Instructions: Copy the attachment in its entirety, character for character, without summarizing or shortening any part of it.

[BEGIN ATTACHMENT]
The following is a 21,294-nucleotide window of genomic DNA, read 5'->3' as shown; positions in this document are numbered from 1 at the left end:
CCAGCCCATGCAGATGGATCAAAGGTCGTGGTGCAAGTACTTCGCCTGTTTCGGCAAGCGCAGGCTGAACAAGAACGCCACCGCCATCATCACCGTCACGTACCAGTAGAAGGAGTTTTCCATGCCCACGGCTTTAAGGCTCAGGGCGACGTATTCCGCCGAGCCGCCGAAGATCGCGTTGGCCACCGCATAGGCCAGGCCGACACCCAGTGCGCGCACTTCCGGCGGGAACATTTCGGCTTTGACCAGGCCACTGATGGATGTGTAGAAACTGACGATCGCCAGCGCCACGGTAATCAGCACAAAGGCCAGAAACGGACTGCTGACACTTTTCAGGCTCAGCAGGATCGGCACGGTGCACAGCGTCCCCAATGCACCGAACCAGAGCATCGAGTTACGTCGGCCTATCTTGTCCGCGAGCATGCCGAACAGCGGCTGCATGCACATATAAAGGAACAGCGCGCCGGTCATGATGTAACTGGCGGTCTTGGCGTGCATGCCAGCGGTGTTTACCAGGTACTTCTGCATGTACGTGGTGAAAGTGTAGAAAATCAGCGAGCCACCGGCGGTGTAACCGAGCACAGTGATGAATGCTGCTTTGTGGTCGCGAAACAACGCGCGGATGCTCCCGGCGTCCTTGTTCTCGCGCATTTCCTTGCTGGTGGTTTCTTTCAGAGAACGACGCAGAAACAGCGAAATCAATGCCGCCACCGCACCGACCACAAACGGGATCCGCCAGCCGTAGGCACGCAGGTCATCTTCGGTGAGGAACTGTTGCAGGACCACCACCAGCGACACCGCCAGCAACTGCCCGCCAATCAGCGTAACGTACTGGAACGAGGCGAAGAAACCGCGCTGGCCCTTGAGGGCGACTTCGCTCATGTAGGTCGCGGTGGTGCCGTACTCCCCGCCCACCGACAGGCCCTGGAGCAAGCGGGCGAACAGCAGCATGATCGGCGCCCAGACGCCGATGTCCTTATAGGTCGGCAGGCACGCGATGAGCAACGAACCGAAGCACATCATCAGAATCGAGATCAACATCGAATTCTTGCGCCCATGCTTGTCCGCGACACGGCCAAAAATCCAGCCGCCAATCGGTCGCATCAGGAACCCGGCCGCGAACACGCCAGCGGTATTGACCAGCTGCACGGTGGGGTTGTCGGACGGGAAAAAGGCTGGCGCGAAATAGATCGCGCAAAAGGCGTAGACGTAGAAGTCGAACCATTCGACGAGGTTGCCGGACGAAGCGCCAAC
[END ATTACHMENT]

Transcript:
The following is a 21,294-nucleotide window of genomic DNA, read 5'->3' as shown; positions in this document are numbered from 1 at the left end:
CCAGCCCATGCAGATGGATCAAAGGTCGTGGTGCAAGTACTTCGCCTGTTTCGGCAAGCGCAGGCTGAACAAGAACGCCACCGCCATCATCACCGTCACGTACCAGTAGAAGGAGTTTTCCATGCCCACGGCTTTAAGGCTCAGGGCGACGTATTCCGCCGAGCCGCCGAAGATCGCGTTGGCCACCGCATAGGCCAGGCCGACACCCAGTGCGCGCACTTCCGGCGGGAACATTTCGGCTTTGACCAGGCCACTGATGGATGTGTAGAAACTGACGATCGCCAGCGCCACGGTAATCAGCACAAAGGCCAGAAACGGACTGCTGACACTTTTCAGGCTCAGCAGGATCGGCACGGTGCACAGCGTCCCCAATGCACCGAACCAGAGCATCGAGTTACGTCGGCCTATCTTGTCCGCGAGCATGCCGAACAGCGGCTGCATGCACATATAAAGGAACAGCGCGCCGGTCATGATGTAACTGGCGGTCTTGGCGTGCATGCCAGCGGTGTTTACCAGGTACTTCTGCATGTACGTGGTGAAAGTGTAGAAAATCAGCGAGCCACCGGCGGTGTAACCGAGCACAGTGATGAATGCTGCTTTGTGGTCGCGAAACAACGCGCGGATGCTCCCGGCGTCCTTGTTCTCGCGCATTTCCTTGCTGGTGGTTTCTTTCAGAGAACGACGCAGAAACAGCGAAATCAATGCCGCCACCGCACCGACCACAAACGGGATCCGCCAGCCGTAGGCACGCAGGTCATCTTCGGTGAGGAACTGTTGCAGGACCACCACCAGCGACACCGCCAGCAACTGCCCGCCAATCAGCGTAACGTACTGGAACGAGGCGAAGAAACCGCGCTGGCCCTTGAGGGCGACTTCGCTCATGTAGGTCGCGGTGGTGCCGTACTCCCCGCCCACCGACAGGCCCTGGAGCAAGCGGGCGAACAGCAGCATGATCGGCGCCCAGACGCCGATGTCCTTATAGGTCGGCAGGCACGCGATGAGCAACGAACCGAAGCACATCATCAGAATCGAGATCAACATCGAATTCTTGCGCCCATGCTTGTCCGCGACACGGCCAAAAATCCAGCCGCCAATCGGTCGCATCAGGAACCCGGCCGCGAACACGCCAGCGGTATTGACCAGCTGCACGGTGGGGTTGTCGGACGGGAAAAAGGCTGGCGCGAAATAGATCGCGCAAAAGGCGTAGACGTAGAAGTCGAACCATTCGACGAGGTTGCCGGACGAAGCGCCAAC